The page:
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Rifat Chadirji (1926)

As a westernised Iraqi from a wealthy intellectual family, Chadirji learned to appreciate art and culture from childhood (Serageldin, 1989). A multi-disciplinarian, Chadirji is not only a renowned architect, but also a photographer, teacher, author, theoretician, and critic. His father Kamil Chadirji was the founder and former leader of the Iraq National Democratic Party (Pieri, 2009). Chadirji was born in Iraq in 1926; he moved to London in 1946 to study architecture at the Hammersmith School of Arts and Crafts. In 1952, immediately after graduation, he returned to Iraq and began working as an architect. Between 1954 and 1963 he held various government positions, starting as the director of the Building Department of Waqaf (Kultermann, 1982), and finally becoming the director general of the Planning Department in the Ministry of Housing. He also established Iraq Consult IQC. This came to a halt in 1978 when Chadirji was sent to prison by President Ahmed Hassan Al-Bakr for refusing to work on a government project (Pieri, 2009). Two years later he was released by Saddam Hussein, the new president of Iraq. He was then appointed counsellor to the Mayoralty of Baghdad, a position he held until 1982. In 1983, he fled to the United States and began working at Harvard University, where he began to establish himself on the international scene, both as an educator and an architect. Chadirji initially started as a Loeb Fellow at the Harvard Graduate School of Design and then stayed at Harvard University until 1992.

He returned years later as a visiting scholar at the Graduate School of Education (Graham Foundation, 2018). Shortly after his arrival, in recognition of his efforts to preserve traditional architectural elements, he was appointed as a committee member for the AKAA (1983). He was also a visiting scholar at the Aga Khan Program for Islamic Architecture, Department of Architecture at MIT. Chadirji’s architectural prowess was quickly and suitably recognised: he was nominated honorary fellow of a number of renowned international institutions such as the Royal Institute of British Architects (1982) and the American Institute of Architects (1987).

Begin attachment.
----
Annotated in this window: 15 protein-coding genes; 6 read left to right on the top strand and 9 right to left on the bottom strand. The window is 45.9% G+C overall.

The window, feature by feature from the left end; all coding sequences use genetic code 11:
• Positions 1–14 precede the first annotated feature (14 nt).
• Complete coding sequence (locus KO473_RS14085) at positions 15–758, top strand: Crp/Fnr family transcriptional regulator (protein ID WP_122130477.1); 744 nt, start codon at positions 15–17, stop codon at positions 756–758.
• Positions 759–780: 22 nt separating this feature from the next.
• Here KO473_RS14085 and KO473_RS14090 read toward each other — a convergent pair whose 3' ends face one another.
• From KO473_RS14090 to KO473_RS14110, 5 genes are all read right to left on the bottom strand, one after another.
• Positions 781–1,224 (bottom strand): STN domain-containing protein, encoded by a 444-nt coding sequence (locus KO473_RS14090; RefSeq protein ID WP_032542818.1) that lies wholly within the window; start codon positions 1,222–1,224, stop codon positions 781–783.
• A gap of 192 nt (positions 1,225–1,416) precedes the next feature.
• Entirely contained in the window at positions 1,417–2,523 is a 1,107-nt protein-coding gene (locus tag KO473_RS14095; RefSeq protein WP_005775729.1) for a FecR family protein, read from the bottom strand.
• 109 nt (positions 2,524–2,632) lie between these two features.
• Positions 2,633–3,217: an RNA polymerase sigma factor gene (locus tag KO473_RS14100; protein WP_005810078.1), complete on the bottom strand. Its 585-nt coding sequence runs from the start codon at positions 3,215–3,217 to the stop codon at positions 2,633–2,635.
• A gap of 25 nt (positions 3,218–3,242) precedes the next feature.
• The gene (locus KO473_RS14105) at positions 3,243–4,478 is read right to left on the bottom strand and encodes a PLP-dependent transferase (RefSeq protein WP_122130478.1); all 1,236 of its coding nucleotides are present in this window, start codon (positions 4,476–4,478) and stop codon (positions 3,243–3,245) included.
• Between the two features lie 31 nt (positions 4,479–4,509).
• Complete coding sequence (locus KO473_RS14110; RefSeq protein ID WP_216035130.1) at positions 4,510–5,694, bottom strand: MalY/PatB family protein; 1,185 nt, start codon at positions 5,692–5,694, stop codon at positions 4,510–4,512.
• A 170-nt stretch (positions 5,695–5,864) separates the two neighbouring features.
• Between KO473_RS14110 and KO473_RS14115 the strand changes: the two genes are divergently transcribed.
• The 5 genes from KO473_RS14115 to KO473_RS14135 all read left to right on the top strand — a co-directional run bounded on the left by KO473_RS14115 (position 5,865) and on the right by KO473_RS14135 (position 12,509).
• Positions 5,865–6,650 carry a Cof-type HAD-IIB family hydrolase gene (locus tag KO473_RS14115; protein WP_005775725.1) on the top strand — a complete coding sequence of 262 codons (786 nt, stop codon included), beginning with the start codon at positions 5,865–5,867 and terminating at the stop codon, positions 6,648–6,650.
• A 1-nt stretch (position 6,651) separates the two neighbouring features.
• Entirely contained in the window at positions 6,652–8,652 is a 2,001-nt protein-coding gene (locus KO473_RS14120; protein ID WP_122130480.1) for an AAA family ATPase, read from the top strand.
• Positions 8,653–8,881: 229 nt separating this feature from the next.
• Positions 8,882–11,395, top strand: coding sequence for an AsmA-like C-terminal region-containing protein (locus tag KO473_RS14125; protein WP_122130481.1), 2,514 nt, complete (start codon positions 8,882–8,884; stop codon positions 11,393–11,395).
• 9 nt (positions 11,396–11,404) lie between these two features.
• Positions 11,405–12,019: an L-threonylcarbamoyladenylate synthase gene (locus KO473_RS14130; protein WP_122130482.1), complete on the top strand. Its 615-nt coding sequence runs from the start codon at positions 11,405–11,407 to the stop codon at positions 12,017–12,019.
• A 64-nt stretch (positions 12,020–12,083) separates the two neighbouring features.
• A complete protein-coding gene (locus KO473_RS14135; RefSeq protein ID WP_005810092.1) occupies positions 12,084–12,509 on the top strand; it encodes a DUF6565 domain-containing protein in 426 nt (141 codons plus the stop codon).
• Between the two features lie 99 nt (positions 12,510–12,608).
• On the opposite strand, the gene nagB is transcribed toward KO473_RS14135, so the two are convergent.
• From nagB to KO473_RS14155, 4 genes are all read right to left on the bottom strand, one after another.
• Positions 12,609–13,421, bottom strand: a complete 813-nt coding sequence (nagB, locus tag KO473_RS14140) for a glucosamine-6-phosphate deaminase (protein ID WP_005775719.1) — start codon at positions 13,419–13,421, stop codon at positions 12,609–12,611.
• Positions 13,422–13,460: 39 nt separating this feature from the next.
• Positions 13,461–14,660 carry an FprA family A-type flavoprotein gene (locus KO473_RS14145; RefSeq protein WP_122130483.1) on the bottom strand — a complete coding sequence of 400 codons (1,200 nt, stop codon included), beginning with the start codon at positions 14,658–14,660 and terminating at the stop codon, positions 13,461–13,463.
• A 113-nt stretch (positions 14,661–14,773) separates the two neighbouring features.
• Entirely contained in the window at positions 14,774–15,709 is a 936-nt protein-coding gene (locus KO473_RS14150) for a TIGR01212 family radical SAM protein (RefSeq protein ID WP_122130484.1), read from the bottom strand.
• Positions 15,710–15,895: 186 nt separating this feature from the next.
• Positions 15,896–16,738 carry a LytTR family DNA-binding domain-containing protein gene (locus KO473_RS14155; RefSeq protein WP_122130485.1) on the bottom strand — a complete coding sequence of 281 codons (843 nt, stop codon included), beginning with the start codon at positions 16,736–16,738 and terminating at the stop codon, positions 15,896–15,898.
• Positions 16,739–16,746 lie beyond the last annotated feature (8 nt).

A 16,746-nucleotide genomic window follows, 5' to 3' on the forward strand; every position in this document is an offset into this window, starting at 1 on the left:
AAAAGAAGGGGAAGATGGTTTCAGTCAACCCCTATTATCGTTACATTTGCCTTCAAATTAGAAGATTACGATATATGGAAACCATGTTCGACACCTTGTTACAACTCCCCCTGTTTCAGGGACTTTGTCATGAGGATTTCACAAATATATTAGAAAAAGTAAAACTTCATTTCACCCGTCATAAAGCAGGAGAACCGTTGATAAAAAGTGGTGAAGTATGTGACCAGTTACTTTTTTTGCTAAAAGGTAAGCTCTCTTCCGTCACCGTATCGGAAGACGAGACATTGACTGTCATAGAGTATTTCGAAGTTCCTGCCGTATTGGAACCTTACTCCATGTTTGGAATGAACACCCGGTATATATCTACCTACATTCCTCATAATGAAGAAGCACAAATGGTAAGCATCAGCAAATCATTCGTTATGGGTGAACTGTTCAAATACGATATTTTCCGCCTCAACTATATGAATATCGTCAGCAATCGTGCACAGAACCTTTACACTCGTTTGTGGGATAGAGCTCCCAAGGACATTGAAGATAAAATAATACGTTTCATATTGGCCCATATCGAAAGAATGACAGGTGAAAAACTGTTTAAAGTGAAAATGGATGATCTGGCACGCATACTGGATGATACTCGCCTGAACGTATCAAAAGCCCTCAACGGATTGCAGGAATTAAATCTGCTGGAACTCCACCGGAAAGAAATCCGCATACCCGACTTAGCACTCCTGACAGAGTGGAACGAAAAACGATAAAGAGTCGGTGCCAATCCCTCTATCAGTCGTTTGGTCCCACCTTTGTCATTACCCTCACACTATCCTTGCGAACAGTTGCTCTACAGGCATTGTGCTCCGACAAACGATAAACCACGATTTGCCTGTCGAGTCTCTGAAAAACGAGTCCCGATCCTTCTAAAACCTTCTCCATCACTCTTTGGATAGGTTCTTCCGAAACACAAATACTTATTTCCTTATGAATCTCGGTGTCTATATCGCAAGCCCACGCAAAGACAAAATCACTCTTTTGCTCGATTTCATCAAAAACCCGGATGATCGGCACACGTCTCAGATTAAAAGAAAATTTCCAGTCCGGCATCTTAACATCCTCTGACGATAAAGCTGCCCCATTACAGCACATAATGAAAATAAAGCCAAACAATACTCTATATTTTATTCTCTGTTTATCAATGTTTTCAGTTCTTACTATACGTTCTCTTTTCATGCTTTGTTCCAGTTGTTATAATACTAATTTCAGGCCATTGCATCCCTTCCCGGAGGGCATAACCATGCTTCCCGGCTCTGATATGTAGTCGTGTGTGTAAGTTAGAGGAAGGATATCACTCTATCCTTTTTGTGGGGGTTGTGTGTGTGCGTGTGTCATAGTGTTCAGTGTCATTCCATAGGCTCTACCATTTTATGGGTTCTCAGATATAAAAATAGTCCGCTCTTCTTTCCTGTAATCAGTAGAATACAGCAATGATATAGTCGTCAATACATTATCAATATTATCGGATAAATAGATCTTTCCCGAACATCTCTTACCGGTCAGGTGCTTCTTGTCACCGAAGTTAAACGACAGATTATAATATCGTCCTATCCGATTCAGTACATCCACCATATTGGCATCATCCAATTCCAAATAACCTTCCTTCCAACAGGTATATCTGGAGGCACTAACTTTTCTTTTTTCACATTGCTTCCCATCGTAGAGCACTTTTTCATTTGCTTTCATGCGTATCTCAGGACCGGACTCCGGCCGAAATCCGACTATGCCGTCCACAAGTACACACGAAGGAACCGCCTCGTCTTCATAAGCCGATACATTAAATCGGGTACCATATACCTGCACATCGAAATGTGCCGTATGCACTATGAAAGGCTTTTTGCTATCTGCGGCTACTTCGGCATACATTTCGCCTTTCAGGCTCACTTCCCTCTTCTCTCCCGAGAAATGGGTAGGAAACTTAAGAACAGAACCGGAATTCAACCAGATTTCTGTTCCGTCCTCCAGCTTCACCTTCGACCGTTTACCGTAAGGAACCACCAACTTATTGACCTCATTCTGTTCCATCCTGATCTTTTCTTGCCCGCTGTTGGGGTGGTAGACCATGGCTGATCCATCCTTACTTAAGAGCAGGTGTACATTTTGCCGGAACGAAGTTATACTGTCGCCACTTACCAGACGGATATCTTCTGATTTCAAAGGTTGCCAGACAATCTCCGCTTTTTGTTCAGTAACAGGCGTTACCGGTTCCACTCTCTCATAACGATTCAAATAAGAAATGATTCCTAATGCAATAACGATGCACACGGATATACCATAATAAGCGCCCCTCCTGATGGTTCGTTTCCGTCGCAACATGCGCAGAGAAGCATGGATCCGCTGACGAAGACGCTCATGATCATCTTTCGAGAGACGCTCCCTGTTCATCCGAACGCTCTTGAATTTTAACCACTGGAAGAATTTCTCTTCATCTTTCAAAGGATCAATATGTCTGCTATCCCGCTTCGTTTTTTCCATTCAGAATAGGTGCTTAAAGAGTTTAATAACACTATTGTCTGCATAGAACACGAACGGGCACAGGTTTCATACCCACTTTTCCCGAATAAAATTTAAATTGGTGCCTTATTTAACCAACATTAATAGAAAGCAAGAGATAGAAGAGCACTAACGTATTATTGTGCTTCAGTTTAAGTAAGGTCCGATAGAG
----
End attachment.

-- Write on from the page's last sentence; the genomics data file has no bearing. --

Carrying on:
Throughout his distinguished career, Chadirji achieved an impressive number of awards, for example the bronze medal in the Barcelona International Furniture Design (1964), the Sheikh Zayed Book Award (2008), and the Tamayouz Architectural Lifetime Achievement Award (2015), which is given annually to the pioneers of the Iraqi architecture (Smith, 2016). Later in November of the same year, he received an honorary PhD from Coventry University, the United Kingdom. Moreover, in 2017, the Rifat Chadirji Prize was created in his honour, as part of the Tamayouz Award for Excellence; this prize was dedicated to architects involved in the reconstruction of destroyed monuments and buildings in Iraq. Most outstandingly, in 1986, Chadirji received the Chairman’s Award from the AKAA in recognition of his lifelong commitment to developing an innovative architectural style that merges key modern architectural principles of the 20th century with those established in earlier centuries as part of a unique and vibrantly rich Islamic cultural and architectural heritage.

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